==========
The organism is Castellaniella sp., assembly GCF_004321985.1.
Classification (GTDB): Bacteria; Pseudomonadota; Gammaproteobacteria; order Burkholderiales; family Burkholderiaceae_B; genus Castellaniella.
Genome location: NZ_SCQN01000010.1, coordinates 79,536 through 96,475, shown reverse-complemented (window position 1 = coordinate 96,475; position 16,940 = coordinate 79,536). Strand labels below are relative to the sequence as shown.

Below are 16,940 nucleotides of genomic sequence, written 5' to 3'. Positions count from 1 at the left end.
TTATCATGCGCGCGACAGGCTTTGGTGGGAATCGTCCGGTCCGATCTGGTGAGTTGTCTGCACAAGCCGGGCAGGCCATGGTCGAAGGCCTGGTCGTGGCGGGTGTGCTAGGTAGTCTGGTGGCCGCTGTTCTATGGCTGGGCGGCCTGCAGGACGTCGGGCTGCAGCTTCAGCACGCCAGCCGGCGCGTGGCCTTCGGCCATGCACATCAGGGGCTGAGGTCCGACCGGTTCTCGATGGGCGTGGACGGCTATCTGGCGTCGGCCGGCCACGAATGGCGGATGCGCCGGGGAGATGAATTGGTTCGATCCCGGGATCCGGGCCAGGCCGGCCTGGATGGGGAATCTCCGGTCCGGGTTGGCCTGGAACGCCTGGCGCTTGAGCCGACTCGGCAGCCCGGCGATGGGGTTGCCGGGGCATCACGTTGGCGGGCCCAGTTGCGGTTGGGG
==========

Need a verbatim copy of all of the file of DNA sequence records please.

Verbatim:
The organism is Castellaniella sp., assembly GCF_004321985.1.
Classification (GTDB): Bacteria; Pseudomonadota; Gammaproteobacteria; order Burkholderiales; family Burkholderiaceae_B; genus Castellaniella.
Genome location: NZ_SCQN01000010.1, coordinates 79,536 through 96,475, shown reverse-complemented (window position 1 = coordinate 96,475; position 16,940 = coordinate 79,536). Strand labels below are relative to the sequence as shown.

Below are 16,940 nucleotides of genomic sequence, written 5' to 3'. Positions count from 1 at the left end.
TTATCATGCGCGCGACAGGCTTTGGTGGGAATCGTCCGGTCCGATCTGGTGAGTTGTCTGCACAAGCCGGGCAGGCCATGGTCGAAGGCCTGGTCGTGGCGGGTGTGCTAGGTAGTCTGGTGGCCGCTGTTCTATGGCTGGGCGGCCTGCAGGACGTCGGGCTGCAGCTTCAGCACGCCAGCCGGCGCGTGGCCTTCGGCCATGCACATCAGGGGCTGAGGTCCGACCGGTTCTCGATGGGCGTGGACGGCTATCTGGCGTCGGCCGGCCACGAATGGCGGATGCGCCGGGGAGATGAATTGGTTCGATCCCGGGATCCGGGCCAGGCCGGCCTGGATGGGGAATCTCCGGTCCGGGTTGGCCTGGAACGCCTGGCGCTTGAGCCGACTCGGCAGCCCGGCGATGGGGTTGCCGGGGCATCACGTTGGCGGGCCCAGTTGCGGTTGGGG